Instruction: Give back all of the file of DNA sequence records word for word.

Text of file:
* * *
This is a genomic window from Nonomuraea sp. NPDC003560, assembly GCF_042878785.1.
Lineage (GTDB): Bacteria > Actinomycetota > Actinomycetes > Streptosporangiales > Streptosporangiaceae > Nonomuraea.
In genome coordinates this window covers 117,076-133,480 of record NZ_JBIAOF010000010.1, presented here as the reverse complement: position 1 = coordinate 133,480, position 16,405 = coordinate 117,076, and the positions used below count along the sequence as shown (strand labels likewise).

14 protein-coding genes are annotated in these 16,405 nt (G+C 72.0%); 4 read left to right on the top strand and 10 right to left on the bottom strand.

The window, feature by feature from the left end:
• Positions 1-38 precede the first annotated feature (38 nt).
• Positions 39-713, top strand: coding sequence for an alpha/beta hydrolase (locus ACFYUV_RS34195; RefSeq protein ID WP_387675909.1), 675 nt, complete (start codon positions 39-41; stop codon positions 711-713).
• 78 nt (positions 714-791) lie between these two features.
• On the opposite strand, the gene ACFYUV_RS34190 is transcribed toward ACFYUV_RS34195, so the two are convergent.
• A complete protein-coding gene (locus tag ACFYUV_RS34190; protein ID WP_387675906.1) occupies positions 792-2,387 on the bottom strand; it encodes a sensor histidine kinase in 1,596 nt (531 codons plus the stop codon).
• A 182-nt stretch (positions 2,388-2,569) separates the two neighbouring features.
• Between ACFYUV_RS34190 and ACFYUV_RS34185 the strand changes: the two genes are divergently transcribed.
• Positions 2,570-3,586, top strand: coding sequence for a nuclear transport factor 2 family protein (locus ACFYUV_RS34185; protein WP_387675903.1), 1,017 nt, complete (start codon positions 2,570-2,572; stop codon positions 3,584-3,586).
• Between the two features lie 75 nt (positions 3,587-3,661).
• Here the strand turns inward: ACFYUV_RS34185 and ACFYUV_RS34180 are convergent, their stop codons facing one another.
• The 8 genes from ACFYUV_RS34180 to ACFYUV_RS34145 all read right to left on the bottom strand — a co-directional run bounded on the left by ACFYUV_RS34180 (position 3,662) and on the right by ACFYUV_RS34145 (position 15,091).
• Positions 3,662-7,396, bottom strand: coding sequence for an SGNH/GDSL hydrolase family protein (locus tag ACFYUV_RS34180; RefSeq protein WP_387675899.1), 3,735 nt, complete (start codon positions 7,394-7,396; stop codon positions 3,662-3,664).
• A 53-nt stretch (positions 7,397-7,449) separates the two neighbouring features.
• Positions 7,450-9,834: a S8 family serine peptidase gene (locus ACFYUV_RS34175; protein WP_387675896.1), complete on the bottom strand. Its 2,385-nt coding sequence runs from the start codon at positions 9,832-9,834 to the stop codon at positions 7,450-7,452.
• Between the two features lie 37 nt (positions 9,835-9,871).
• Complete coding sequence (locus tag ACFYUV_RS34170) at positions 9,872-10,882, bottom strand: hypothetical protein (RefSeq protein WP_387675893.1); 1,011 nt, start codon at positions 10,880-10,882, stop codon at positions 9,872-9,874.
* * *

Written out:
This is a genomic window from Nonomuraea sp. NPDC003560, assembly GCF_042878785.1.
Lineage (GTDB): Bacteria > Actinomycetota > Actinomycetes > Streptosporangiales > Streptosporangiaceae > Nonomuraea.
In genome coordinates this window covers 117,076-133,480 of record NZ_JBIAOF010000010.1, presented here as the reverse complement: position 1 = coordinate 133,480, position 16,405 = coordinate 117,076, and the positions used below count along the sequence as shown (strand labels likewise).

14 protein-coding genes are annotated in these 16,405 nt (G+C 72.0%); 4 read left to right on the top strand and 10 right to left on the bottom strand.

The window, feature by feature from the left end:
• Positions 1-38 precede the first annotated feature (38 nt).
• Positions 39-713, top strand: coding sequence for an alpha/beta hydrolase (locus ACFYUV_RS34195; RefSeq protein ID WP_387675909.1), 675 nt, complete (start codon positions 39-41; stop codon positions 711-713).
• 78 nt (positions 714-791) lie between these two features.
• On the opposite strand, the gene ACFYUV_RS34190 is transcribed toward ACFYUV_RS34195, so the two are convergent.
• A complete protein-coding gene (locus tag ACFYUV_RS34190; protein ID WP_387675906.1) occupies positions 792-2,387 on the bottom strand; it encodes a sensor histidine kinase in 1,596 nt (531 codons plus the stop codon).
• A 182-nt stretch (positions 2,388-2,569) separates the two neighbouring features.
• Between ACFYUV_RS34190 and ACFYUV_RS34185 the strand changes: the two genes are divergently transcribed.
• Positions 2,570-3,586, top strand: coding sequence for a nuclear transport factor 2 family protein (locus ACFYUV_RS34185; protein WP_387675903.1), 1,017 nt, complete (start codon positions 2,570-2,572; stop codon positions 3,584-3,586).
• Between the two features lie 75 nt (positions 3,587-3,661).
• Here the strand turns inward: ACFYUV_RS34185 and ACFYUV_RS34180 are convergent, their stop codons facing one another.
• The 8 genes from ACFYUV_RS34180 to ACFYUV_RS34145 all read right to left on the bottom strand — a co-directional run bounded on the left by ACFYUV_RS34180 (position 3,662) and on the right by ACFYUV_RS34145 (position 15,091).
• Positions 3,662-7,396, bottom strand: coding sequence for an SGNH/GDSL hydrolase family protein (locus tag ACFYUV_RS34180; RefSeq protein WP_387675899.1), 3,735 nt, complete (start codon positions 7,394-7,396; stop codon positions 3,662-3,664).
• A 53-nt stretch (positions 7,397-7,449) separates the two neighbouring features.
• Positions 7,450-9,834: a S8 family serine peptidase gene (locus ACFYUV_RS34175; protein WP_387675896.1), complete on the bottom strand. Its 2,385-nt coding sequence runs from the start codon at positions 9,832-9,834 to the stop codon at positions 7,450-7,452.
• Between the two features lie 37 nt (positions 9,835-9,871).
• Complete coding sequence (locus tag ACFYUV_RS34170) at positions 9,872-10,882, bottom strand: hypothetical protein (RefSeq protein WP_387675893.1); 1,011 nt, start codon at positions 10,880-10,882, stop codon at positions 9,872-9,874.